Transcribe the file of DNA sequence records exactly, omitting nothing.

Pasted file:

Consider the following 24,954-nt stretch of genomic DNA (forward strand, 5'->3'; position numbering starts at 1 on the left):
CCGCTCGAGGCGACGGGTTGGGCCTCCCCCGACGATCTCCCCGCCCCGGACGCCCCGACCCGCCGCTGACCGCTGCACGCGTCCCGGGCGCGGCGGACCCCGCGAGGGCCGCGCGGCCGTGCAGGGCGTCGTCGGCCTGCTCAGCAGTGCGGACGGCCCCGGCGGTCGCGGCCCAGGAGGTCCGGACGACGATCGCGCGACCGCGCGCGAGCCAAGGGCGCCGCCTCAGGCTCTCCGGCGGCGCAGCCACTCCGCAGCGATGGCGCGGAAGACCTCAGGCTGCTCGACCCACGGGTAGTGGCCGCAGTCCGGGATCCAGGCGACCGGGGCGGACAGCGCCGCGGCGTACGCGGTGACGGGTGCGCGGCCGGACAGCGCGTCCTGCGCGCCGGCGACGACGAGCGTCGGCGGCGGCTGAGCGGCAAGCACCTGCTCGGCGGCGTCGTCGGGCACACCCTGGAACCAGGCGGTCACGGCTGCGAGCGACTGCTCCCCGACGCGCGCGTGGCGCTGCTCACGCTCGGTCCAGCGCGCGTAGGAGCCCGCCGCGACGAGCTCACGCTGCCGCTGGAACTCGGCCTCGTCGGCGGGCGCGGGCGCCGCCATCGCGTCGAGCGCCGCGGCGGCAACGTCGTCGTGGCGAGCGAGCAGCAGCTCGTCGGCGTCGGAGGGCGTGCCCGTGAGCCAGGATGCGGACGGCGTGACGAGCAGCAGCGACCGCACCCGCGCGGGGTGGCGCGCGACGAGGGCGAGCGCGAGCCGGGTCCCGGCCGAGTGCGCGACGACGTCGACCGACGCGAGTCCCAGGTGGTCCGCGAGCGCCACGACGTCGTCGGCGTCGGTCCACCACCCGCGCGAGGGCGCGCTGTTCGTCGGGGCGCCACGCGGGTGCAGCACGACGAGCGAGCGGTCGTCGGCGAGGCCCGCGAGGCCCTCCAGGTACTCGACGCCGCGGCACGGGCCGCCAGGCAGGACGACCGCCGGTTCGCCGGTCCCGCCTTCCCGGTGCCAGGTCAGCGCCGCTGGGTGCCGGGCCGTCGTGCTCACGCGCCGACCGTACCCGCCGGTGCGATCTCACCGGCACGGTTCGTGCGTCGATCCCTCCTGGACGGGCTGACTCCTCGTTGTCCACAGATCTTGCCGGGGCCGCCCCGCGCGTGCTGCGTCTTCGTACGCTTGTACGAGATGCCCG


Consider the following 24,954-nt stretch of genomic DNA (forward strand, 5'->3'; position numbering starts at 1 on the left):
CCGCTCGAGGCGACGGGTTGGGCCTCCCCCGACGATCTCCCCGCCCCGGACGCCCCGACCCGCCGCTGACCGCTGCACGCGTCCCGGGCGCGGCGGACCCCGCGAGGGCCGCGCGGCCGTGCAGGGCGTCGTCGGCCTGCTCAGCAGTGCGGACGGCCCCGGCGGTCGCGGCCCAGGAGGTCCGGACGACGATCGCGCGACCGCGCGCGAGCCAAGGGCGCCGCCTCAGGCTCTCCGGCGGCGCAGCCACTCCGCAGCGATGGCGCGGAAGACCTCAGGCTGCTCGACCCACGGGTAGTGGCCGCAGTCCGGGATCCAGGCGACCGGGGCGGACAGCGCCGCGGCGTACGCGGTGACGGGTGCGCGGCCGGACAGCGCGTCCTGCGCGCCGGCGACGACGAGCGTCGGCGGCGGCTGAGCGGCAAGCACCTGCTCGGCGGCGTCGTCGGGCACACCCTGGAACCAGGCGGTCACGGCTGCGAGCGACTGCTCCCCGACGCGCGCGTGGCGCTGCTCACGCTCGGTCCAGCGCGCGTAGGAGCCCGCCGCGACGAGCTCACGCTGCCGCTGGAACTCGGCCTCGTCGGCGGGCGCGGGCGCCGCCATCGCGTCGAGCGCCGCGGCGGCAACGTCGTCGTGGCGAGCGAGCAGCAGCTCGTCGGCGTCGGAGGGCGTGCCCGTGAGCCAGGATGCGGACGGCGTGACGAGCAGCAGCGACCGCACCCGCGCGGGGTGGCGCGCGACGAGGGCGAGCGCGAGCCGGGTCCCGGCCGAGTGCGCGACGACGTCGACCGACGCGAGTCCCAGGTGGTCCGCGAGCGCCACGACGTCGTCGGCGTCGGTCCACCACCCGCGCGAGGGCGCGCTGTTCGTCGGGGCGCCACGCGGGTGCAGCACGACGAGCGAGCGGTCGTCGGCGAGGCCCGCGAGGCCCTCCAGGTACTCGACGCCGCGGCACGGGCCGCCAGGCAGGACGACCGCCGGTTCGCCGGTCCCGCCTTCCCGGTGCCAGGTCAGCGCCGCTGGGTGCCGGGCCGTCGTGCTCACGCGCCGACCGTACCCGCCGGTGCGATCTCACCGGCACGGTTCGTGCGTCGATCCCTCCTGGACGGGCTGACTCCTCGTTGTCCACAGATCTTGCCGGGGCCGCCCCGCGCGTGCTGCGTCTTCGTACGCTTGTACGAGATGCCCG